High COVID-19 rates impact Talawanda, Miami students

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Photo provided by the Centers for Disease Control and Prevention

The omicron variant of the COVID-19 virus causes high rates of infection throughout Butler County.

By Morgan Schneider

Talawanda School District is fighting to keep students in classrooms even as the omicron variant of COVID-19 sweeps through Oxford.

After announcing in a blog post Jan. 5 that masks would be optional in schools starting Jan. 10, Talawanda Superintendent Edward Theroux reversed his decision. In a blog post from Jan. 12, Theroux stated that masks would be required in all five schools starting Jan. 18 and continuing through Feb. 4.

“I will evaluate the decision at that time and may either release the mask mandate or extend the mask mandate,” Theroux said.

Theroux also called for parent and student collaboration, writing, “Let’s keep our schools open to in-person learning. We need to work together and not against each other.”

The decision comes as Talawanda sees a rise in COVID-19 cases and quarantines. Talawanda Middle School switched to remote learning Jan. 12 through Jan. 14 due to staff shortages, a lack of substitute teachers and an almost 30% student absentee rate.

Talawanda Middle School closed and reverted to online instruction for three days this week. Photo courtesy of Talawanda School District

According to the district’s COVID-19 dashboard, the district has 42 students currently sick with COVID-19, and another 349 currently quarantining. Butler County’s positivity test rate hovers around 29%, a rate labelled “high positivity” by the Centers for Disease Control (CDC) and the highest positivity rate ever in the county.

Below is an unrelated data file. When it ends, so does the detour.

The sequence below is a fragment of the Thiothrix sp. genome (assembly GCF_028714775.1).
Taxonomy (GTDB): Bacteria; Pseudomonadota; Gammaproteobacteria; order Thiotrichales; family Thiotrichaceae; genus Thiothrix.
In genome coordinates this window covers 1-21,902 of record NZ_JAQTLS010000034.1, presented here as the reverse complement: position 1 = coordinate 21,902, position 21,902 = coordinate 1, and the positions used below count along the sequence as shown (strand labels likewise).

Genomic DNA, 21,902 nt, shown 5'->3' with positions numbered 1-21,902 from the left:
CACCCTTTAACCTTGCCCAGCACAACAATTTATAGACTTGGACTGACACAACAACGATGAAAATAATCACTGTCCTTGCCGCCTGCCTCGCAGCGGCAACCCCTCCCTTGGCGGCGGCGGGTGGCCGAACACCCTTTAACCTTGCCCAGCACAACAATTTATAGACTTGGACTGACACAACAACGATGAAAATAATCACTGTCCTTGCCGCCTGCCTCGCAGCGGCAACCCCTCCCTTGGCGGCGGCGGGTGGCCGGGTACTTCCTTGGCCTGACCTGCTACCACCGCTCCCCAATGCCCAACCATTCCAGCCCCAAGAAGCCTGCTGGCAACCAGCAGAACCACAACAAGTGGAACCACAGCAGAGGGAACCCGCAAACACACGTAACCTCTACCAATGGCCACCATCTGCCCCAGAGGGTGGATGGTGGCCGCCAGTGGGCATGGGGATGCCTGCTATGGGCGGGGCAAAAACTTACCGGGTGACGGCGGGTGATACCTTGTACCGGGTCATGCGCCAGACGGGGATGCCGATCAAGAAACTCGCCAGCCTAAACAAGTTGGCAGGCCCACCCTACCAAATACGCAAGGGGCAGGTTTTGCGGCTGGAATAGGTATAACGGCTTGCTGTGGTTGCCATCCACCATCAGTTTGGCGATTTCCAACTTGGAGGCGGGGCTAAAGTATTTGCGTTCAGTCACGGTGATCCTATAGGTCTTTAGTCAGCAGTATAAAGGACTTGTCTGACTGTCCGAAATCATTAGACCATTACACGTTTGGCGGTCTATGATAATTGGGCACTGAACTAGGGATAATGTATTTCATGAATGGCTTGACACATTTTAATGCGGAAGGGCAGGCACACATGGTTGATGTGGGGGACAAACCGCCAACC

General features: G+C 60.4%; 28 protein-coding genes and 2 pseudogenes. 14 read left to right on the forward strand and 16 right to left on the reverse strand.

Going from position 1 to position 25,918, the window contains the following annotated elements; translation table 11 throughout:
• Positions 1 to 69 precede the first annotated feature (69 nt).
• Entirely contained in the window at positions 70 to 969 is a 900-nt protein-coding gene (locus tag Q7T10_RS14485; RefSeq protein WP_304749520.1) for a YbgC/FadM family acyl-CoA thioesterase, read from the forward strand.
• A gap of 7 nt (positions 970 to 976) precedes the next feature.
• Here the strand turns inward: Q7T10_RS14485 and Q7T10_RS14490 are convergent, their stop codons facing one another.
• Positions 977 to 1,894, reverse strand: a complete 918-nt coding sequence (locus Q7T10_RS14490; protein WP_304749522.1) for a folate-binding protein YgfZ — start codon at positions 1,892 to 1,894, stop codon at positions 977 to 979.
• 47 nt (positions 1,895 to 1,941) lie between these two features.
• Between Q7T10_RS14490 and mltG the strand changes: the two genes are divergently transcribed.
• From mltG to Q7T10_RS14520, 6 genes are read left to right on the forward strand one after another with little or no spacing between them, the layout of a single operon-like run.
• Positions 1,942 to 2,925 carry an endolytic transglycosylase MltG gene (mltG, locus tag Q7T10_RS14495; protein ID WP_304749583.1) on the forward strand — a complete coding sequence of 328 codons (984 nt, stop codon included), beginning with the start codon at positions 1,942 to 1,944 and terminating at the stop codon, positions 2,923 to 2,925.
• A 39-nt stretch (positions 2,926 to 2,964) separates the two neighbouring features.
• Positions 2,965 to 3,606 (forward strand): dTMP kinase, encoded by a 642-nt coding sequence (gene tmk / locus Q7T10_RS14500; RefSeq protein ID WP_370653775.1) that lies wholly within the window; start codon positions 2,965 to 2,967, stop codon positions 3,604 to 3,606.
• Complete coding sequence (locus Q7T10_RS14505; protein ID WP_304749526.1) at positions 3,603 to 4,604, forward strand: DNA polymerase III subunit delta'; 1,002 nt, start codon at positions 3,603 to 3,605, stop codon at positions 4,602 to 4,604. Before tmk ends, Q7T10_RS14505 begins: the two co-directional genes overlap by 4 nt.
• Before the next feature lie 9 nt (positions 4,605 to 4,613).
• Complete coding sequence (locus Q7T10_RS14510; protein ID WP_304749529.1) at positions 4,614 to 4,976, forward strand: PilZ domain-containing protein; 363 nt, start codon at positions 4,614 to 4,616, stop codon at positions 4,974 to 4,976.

A number of schools in Hamilton County and Butler County have gone remote until later in the month, including Cincinnati Public Schools and Hamilton City Schools.

Schools are making decisions on a district-by-district basis. Talawanda and Miami continue to follow Butler County Public Health guidelines and CDC recommendations, but the state of Ohio has not released any recommendations on how schools should currently be responding to the pandemic.

Meanwhile, Miami University prepares for its bi-annual influx of about 14,500 students back to campus for the start of spring semester Jan. 24. The university’s COVID-19 dashboard has not been updated since Dec. 8, 2021. At last count, the university had 260 students test positive for coronavirus since Aug. 10.

Miami has reached a vaccination rate of 92% among students since the deadline of Nov. 25 was set for full vaccination. The school announced in an email Wednesday, Jan. 12, that all students living in university housing would be required to show a negative PCR test administered no more than 72 hours before moving in.

Miami announced it has updated its quarantine and isolation policy to reflect new guidelines from the CDC. Quarantine and isolation periods have been shortened to five days, and any student, staff or faculty member who is not vaccinated, or has not received a booster shot if eligible, will be placed into a five-day quarantine if they come into close contact with someone who tests positive for the coronavirus.

Miami will also limit quarantine and isolation spaces on campus for students who receive a positive test and need to isolate. If an individual comes in close contact with someone positive for COVID-19, and lives less than 150 miles from campus, they will be expected to return home or isolate off-campus for the quarantine period.